Dr Lambros Lazuras is an Associate Professor of Social Psychology with an interest in self-regulation and emotion regulation, decision-making and mental health. His research has primarily focused on substance use and health outcomes across the lifespan. Over the last years he is actively involved in research on the effects of self-disgust on mental health and quality of life, and used a wide range of research methods to examine these associations, spanning interviews and structured questionnaires, and lab-based computerized tasks (e.g., dot-probe) and eye tracking technology.
Self-disgust in older adults: Relationships with loneliness and mental health outcomes
Self-disgust is a self-conscious emotion characterized by the tendency to experience disgust directed to the self. Recent studies have evidenced a significant and causal association between self-disgust and mental health disorders, including depression. Nevertheless, no studies have addressed the experience of self-disgust in older adults, or whether self-disgust is associated with mental health symptoms in this population. In this paper, we report the findings from two studies that examined self-disgust in older adults. Study 1 compared the experience of self-disgust between older and younger adults, and examined the association between loneliness and self-disgust in each group. Study 2 assessed the relationship between loneliness, self-disgust, and depressive symptoms in older adults.
In study 1, 80 older adults (M age = 68.81years, SD = 11.43) and 164 younger adults (M age = 19.98 years, SD = 1.69; 79.8 females) completed anonymous questionnaires about loneliness (UCLA Loneliness Scale; Russel, 1996; Russel et al., 1980) and self-disgust (Self-Disgust Scale; Overton et al., 2008). In study 2, a sub-sample of 24 older adults (M age = 60.79 years, SD = 5.68) from a larger study completed anonymous questionnaires about loneliness (UCLA Loneliness Scale; Russel et al., 1980), self-disgust (Self-Disgust Scale; Overton et al., 2008), and depression (Beck’s Depression Inventory; Beck et al., 1961).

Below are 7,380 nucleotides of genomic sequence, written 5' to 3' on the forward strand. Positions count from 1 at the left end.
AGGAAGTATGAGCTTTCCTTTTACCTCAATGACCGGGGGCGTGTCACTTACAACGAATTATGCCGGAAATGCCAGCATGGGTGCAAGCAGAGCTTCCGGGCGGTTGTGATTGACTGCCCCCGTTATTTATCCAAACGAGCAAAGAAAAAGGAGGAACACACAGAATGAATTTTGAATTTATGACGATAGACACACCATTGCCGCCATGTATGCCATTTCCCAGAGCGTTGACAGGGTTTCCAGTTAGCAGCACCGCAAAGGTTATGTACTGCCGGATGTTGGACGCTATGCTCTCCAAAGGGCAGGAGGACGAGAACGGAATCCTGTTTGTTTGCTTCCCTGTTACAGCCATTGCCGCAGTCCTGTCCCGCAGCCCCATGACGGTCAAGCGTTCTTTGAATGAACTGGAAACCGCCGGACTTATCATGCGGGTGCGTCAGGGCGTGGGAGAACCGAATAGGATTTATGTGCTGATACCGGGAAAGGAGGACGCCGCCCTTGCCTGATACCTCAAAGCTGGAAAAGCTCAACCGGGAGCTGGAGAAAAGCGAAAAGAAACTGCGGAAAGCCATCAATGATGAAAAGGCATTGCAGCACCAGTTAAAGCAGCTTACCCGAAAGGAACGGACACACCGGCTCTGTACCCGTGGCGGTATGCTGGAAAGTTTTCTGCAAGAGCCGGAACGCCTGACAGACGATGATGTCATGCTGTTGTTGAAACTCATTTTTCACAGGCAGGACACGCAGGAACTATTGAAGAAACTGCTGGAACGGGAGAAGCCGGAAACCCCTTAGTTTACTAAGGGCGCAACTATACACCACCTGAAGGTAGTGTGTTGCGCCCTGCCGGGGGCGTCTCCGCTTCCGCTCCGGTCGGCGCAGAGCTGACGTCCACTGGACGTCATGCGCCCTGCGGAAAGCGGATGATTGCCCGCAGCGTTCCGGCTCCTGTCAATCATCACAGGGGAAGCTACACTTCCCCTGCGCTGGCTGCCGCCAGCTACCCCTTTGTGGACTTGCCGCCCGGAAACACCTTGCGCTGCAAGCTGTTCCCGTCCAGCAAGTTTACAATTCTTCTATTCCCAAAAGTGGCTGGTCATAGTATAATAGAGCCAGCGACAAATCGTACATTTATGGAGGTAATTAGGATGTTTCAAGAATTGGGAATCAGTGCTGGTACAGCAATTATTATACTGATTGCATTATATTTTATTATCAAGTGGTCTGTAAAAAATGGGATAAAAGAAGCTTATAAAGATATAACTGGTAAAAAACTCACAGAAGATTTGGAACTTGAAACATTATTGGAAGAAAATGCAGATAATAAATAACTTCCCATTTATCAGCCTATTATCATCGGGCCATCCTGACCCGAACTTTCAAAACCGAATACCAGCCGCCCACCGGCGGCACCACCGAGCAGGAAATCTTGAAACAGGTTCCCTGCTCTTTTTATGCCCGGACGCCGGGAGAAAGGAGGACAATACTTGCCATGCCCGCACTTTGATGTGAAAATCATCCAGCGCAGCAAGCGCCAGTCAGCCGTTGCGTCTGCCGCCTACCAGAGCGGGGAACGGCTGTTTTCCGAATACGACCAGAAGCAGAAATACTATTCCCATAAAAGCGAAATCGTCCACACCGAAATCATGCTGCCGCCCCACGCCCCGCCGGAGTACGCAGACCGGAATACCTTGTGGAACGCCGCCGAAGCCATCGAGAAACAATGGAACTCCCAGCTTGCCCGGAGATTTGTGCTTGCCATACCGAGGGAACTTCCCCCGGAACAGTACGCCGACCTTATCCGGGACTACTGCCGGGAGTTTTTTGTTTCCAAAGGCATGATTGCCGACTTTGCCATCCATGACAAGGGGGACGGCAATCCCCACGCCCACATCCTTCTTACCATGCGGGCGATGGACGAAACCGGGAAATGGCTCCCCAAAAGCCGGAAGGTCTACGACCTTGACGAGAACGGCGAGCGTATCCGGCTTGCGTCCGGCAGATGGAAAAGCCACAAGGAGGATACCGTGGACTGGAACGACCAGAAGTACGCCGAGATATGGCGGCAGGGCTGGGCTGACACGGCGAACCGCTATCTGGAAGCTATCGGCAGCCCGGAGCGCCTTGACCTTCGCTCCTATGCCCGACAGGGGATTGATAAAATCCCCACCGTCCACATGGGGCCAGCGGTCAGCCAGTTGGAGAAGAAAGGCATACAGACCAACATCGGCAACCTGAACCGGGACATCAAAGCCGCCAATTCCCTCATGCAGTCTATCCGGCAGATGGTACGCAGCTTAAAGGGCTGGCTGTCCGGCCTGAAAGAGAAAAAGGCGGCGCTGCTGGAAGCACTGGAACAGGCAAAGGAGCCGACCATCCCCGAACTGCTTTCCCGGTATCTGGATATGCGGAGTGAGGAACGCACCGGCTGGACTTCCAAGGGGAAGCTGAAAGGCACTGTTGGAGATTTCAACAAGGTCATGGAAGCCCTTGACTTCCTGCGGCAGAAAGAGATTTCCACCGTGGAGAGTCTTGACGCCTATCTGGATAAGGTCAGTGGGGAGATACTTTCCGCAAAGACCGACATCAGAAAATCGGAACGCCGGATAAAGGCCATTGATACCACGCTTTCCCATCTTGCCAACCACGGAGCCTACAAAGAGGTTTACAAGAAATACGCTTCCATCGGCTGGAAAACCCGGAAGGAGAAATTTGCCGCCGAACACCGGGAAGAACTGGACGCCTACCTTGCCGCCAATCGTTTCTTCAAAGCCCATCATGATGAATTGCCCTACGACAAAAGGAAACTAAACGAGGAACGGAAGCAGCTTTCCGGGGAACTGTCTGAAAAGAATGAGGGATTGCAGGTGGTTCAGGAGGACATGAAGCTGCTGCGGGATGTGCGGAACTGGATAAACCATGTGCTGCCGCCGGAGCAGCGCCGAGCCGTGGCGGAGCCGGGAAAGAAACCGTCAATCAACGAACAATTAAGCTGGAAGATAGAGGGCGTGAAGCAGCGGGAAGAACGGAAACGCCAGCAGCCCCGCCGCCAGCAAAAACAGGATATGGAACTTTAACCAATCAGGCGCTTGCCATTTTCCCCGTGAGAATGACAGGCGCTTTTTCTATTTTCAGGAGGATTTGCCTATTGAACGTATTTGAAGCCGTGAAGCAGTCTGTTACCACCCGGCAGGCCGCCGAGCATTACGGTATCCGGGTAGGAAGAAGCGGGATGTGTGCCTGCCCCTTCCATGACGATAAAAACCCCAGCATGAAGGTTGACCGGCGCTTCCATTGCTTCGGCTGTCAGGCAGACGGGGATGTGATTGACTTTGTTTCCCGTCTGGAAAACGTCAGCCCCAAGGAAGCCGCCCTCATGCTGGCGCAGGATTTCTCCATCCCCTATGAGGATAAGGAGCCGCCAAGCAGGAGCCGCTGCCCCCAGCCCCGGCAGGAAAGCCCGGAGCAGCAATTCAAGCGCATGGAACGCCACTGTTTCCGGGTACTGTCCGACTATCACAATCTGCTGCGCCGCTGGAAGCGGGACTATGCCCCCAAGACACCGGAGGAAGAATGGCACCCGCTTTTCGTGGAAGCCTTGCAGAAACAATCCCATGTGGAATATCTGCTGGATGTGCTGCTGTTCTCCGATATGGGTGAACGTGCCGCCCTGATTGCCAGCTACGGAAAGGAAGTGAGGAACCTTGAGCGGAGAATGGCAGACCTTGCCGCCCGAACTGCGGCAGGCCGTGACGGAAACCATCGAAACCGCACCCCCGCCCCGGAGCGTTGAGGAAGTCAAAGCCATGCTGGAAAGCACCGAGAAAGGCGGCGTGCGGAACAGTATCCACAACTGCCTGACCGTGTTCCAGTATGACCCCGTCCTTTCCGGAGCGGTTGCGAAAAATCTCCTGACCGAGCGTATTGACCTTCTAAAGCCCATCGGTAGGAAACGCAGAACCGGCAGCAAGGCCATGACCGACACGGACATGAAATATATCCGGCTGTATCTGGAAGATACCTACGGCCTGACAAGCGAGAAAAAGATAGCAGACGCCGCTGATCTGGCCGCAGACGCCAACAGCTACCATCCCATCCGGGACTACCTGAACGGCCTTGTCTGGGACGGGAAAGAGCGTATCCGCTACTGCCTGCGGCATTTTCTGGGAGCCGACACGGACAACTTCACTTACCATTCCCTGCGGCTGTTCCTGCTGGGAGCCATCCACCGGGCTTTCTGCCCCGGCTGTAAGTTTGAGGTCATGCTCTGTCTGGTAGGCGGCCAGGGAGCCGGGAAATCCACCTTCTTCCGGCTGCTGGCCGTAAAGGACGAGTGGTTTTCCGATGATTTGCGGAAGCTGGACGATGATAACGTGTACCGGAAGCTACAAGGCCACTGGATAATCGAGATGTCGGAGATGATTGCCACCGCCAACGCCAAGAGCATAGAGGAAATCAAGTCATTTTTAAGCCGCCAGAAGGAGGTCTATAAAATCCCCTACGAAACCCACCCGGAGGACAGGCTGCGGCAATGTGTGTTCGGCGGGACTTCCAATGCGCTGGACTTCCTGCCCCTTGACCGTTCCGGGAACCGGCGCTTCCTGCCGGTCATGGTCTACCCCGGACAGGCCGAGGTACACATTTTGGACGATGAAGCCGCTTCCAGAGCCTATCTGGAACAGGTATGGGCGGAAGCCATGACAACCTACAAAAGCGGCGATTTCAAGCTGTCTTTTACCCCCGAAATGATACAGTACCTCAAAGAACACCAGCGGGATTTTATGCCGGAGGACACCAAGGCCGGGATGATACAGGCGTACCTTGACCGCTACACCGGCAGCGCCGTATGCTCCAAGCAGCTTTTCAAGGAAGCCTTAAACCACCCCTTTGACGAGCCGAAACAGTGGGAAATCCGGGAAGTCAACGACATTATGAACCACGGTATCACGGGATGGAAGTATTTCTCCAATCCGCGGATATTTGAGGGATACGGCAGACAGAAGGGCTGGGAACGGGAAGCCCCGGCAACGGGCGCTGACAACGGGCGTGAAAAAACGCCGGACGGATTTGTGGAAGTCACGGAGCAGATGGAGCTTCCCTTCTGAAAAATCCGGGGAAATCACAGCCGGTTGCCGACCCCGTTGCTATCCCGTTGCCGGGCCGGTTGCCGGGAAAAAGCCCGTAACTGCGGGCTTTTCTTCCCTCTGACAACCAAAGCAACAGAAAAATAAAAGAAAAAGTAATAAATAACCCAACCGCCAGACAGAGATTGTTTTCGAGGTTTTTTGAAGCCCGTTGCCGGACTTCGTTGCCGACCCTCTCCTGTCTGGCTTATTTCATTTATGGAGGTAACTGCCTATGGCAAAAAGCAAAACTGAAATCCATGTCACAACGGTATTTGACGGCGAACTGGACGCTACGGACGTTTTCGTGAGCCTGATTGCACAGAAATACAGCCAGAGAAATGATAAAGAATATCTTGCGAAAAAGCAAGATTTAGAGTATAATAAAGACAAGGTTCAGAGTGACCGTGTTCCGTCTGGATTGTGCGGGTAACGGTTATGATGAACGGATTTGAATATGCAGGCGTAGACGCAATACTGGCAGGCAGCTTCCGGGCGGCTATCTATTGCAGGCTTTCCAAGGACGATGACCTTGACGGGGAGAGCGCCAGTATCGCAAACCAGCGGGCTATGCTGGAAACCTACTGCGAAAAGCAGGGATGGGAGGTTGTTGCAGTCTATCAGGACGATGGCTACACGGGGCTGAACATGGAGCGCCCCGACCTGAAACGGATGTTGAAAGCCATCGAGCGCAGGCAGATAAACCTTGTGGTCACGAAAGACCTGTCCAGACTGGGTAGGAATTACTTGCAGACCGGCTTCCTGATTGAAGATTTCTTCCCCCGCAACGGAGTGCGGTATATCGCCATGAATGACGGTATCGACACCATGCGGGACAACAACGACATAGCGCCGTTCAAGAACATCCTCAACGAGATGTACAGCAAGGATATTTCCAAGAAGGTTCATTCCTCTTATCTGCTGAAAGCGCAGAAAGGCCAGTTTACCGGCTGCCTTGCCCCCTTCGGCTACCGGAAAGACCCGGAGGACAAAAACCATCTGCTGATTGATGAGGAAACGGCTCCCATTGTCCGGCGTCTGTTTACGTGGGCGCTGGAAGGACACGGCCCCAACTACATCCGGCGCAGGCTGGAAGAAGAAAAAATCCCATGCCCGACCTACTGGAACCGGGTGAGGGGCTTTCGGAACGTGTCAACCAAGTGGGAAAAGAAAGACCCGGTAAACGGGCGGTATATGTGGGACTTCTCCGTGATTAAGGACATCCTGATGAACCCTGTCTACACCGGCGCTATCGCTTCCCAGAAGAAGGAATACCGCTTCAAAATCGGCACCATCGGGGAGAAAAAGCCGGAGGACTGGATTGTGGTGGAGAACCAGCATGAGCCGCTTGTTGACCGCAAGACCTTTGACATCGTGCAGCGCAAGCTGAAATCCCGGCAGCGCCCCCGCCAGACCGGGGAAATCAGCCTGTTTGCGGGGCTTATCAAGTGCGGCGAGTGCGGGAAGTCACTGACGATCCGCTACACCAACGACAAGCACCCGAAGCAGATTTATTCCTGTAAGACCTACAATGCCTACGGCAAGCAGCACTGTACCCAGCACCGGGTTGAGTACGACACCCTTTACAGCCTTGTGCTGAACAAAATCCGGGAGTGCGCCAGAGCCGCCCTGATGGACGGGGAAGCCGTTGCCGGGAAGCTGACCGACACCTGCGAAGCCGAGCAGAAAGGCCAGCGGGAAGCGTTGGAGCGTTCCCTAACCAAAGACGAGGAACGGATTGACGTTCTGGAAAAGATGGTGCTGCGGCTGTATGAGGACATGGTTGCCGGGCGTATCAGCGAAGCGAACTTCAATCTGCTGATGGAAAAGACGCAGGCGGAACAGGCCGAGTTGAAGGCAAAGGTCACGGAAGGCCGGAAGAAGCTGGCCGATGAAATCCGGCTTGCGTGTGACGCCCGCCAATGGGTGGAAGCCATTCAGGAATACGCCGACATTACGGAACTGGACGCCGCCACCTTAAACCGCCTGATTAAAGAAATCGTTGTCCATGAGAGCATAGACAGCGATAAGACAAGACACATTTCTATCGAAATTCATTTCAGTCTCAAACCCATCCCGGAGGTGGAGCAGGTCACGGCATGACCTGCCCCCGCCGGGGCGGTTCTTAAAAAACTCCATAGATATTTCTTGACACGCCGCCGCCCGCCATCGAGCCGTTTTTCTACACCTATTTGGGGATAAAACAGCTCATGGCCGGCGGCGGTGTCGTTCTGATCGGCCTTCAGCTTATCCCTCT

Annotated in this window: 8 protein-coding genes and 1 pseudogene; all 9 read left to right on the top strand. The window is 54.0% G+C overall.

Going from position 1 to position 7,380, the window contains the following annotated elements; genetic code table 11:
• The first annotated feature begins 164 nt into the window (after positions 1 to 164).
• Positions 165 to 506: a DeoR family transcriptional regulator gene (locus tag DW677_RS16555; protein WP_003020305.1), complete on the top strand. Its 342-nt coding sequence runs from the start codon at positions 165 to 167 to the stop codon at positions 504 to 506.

In study 1, older participants reported significantly lower scores in self-disgust compared to younger adults (F = 40.04, p < .001). Also, linear regression analyses showed that loneliness was significantly associated with self-disgust in both older (R2 = 18.1%, F = 5.60, p = .002) and younger adults (R2 = 39%, F = 33.95, p < .001). In study 2, bootstrapped partial correlation analysis (1000 resamples with 95% bias-corrected and accelerated confidence intervals) showed that self-disgust was significantly associated with depressive symptoms (r = 0.62, p = .002, 95% BCa CI = 0.16 - 0.84), but this correlation turned non-significant when loneliness was controlled for.
This is the first study to report the association between self-disgust and mental health outcomes in older adults. The findings from the two studies showed that self-disgust was lower in older than younger adults, and significantly associated with loneliness scores in both age groups. Furthermore, self-disgust was associated with depressive symptoms in older adults but this association is partly explained by higher loneliness scores in this age group. Our findings have implications for the role of self-disgust in mental well-being and quality of life in older adults.